To experience the natural world, we often navigate congested highways to swim in the sea, fly over patchworked terrain to hike through preserved forests and climb distant mountaintops to catch rare views.
Largely because of our ever-increasing mobility, the areas nearest to us are rarely the dearest—and all too easy to dismiss as familiar ground.
But how familiar are we, really, with what lies below, let alone who eats, sleeps and breeds there? Instead of traveling afar for a sense of place in the universe, what if we paid more attention to what’s right underfoot?
These questions are especially visceral once you’ve seen the seemingly solid earth shift next to you. More than once, I’ve been lost in thought in the garden when—in a flash so quick I question my eyes—the soil erupts into a tunnel just beneath the surface.
A humane backyard is a natural habitat offering wildlife plenty of food, water and cover, plus a safe place to live free from pesticides, chemicals, free-roaming pets, inhumane practices and other threats. And it's so easy to build!
Brutal treatment of moles derives from a British obsession with unnaturally pristine lawns on royal estates. Adopted here with near-religious fervor, the attitude causes suffering for species whose habitats foil the artifice of turfgrass. In the U.S., gardeners have harassed the humble mole with things such as chemicals, broken glass and even gum. And moles are the target of so many games and jokes that violence toward them is still socially acceptable; a friend’s cousin posted a Facebook photo of a mole she’d stomped to death, much to the mirth of her followers.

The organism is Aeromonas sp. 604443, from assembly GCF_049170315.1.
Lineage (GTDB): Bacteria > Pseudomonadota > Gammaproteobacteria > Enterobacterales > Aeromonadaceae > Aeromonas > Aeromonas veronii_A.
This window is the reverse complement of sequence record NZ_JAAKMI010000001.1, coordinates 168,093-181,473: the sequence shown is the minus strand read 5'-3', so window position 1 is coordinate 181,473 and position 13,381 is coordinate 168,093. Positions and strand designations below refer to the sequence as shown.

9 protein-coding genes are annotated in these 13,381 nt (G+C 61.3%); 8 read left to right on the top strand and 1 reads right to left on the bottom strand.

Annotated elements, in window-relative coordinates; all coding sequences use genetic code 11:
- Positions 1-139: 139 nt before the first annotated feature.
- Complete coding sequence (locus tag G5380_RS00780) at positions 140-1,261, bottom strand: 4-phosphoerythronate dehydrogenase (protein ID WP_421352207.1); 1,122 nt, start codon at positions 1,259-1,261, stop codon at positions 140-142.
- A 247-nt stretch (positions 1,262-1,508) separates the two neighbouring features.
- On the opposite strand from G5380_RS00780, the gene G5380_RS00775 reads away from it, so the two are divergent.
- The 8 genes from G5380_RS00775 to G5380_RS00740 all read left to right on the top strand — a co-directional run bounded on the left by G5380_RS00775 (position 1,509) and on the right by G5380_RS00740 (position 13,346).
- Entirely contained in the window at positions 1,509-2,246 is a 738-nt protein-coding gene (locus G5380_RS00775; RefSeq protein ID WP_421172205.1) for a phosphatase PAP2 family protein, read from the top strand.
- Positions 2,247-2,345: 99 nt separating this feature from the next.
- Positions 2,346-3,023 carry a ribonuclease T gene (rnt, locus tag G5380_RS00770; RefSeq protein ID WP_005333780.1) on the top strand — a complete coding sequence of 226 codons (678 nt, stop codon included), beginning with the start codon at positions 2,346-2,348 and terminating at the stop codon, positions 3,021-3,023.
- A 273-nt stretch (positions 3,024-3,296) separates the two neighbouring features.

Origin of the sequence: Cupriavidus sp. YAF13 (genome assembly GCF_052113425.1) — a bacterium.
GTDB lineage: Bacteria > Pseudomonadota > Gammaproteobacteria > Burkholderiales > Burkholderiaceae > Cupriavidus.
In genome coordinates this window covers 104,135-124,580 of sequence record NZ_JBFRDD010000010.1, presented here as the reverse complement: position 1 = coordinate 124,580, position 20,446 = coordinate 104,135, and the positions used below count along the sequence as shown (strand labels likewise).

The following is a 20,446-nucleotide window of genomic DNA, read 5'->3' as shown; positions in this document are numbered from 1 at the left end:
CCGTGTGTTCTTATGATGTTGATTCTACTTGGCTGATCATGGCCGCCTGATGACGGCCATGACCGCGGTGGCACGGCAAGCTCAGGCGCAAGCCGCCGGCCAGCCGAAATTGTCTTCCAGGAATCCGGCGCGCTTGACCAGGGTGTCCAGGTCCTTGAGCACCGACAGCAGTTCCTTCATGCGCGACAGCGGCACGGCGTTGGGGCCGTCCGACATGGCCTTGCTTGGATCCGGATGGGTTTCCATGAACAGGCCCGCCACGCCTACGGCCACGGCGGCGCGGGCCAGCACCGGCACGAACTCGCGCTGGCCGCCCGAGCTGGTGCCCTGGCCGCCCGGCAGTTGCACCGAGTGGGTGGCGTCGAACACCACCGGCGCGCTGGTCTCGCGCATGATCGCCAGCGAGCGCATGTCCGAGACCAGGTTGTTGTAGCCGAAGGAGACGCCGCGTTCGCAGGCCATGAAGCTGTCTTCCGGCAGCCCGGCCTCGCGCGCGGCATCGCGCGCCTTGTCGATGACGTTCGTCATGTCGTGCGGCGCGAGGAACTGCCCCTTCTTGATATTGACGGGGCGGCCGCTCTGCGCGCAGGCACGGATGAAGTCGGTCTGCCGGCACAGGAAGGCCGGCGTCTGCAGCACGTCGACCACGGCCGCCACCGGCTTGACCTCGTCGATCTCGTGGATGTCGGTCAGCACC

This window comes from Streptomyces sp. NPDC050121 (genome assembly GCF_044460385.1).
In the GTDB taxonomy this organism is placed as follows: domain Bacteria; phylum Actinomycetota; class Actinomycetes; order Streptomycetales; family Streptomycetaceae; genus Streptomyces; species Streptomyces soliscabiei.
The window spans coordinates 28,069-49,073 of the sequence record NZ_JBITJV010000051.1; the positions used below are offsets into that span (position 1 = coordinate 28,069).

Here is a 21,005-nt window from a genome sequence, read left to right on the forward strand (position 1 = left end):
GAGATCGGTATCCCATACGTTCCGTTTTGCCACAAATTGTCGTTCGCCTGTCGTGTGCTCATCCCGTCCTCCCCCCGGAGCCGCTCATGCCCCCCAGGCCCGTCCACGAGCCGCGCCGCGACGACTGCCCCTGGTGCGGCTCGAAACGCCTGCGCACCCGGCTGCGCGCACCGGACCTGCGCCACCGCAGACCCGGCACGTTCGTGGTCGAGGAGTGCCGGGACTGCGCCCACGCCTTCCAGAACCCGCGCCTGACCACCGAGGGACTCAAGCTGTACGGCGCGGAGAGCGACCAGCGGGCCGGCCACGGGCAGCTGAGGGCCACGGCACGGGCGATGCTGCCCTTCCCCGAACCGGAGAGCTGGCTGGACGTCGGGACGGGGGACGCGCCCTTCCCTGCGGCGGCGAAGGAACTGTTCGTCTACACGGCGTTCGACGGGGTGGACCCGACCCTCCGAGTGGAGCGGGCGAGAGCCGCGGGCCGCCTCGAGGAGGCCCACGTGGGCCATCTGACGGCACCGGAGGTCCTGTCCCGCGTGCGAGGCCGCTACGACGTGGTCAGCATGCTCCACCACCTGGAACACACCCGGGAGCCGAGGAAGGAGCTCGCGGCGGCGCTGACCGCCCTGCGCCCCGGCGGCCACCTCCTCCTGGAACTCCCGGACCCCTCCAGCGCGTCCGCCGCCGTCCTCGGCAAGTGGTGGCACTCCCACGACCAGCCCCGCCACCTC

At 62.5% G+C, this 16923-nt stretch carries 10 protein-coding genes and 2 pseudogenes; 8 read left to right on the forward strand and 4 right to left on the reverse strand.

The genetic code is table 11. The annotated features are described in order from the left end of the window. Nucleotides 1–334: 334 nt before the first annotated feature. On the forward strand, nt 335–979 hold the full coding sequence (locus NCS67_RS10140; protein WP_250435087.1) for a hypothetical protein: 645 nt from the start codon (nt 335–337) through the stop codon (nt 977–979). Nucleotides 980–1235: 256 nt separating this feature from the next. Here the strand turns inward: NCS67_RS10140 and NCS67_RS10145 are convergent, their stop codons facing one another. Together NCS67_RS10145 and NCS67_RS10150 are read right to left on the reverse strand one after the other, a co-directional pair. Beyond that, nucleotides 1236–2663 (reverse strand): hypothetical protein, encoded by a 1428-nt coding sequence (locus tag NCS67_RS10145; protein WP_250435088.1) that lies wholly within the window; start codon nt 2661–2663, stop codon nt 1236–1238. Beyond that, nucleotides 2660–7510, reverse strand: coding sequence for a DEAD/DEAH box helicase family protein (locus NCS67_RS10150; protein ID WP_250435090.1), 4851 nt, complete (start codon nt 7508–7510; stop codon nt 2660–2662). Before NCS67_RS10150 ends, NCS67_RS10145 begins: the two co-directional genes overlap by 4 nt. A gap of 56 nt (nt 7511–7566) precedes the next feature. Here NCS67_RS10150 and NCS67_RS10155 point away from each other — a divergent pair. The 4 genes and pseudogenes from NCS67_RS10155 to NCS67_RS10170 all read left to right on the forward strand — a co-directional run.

Advice on killing moles is easier to come by than facts about their valuable role. As Atkinson notes, about six papers on moles are published annually, compared with thousands on primates. “These animals have been studied from the point of view of ‘Let’s get rid of them,’” says HSUS senior scientist John Hadidian, “so their natural history is a lot more obscure.”
Out of the scant research, however, has come information that should impress even the cynics: Not only do moles aerate our soil and dine on invasive Japanese beetle grubs, but they’re considered “ecosystem engineers” whose kicked-up dirt can create fertile ground for plants that host rare butterfly larvae. Molehill soil is also beneficial to savvy gardeners, who make use of it in pots and beds.
Though I’ve never experienced mole damage, humane solutions exist for homeowners who do. If moles are entering gardens, fencing grounded with L-shaped footers can be placed around the perimeter. And molehills can be harmlessly shoveled away.
The best approach is to understand who really inhabits our properties and to appreciate the miracle of their existence. Years ago when I came across the decapitated trunk and nibbled roots of a rosebush, I made the common mistake of assuming a mole had been munching. But my new guest was a plant-eating vole, who shares few traits with moles save their similar names. And as I would soon learn from my favorite book on backyard wildlife, Wild Neighbors (written by HSUS experts), the only animal I had to blame was myself. By piling on too much mulch, I had issued a gilded dinner invitation.
Instead of asking my backyard friends to amend their ways, I changed my own, thinning the mulch while admiring the vole’s beaver-like precision in honing my rosebush trunk to a spear. Within a year, the roots regenerated into a bush now taller than I am.
Elsewhere on the property, moles still tunnel, but the only evidence of their presence is a sponginess where the earth softens underfoot—a reminder that life is everywhere, growing and changing in the places we most tread but least often see.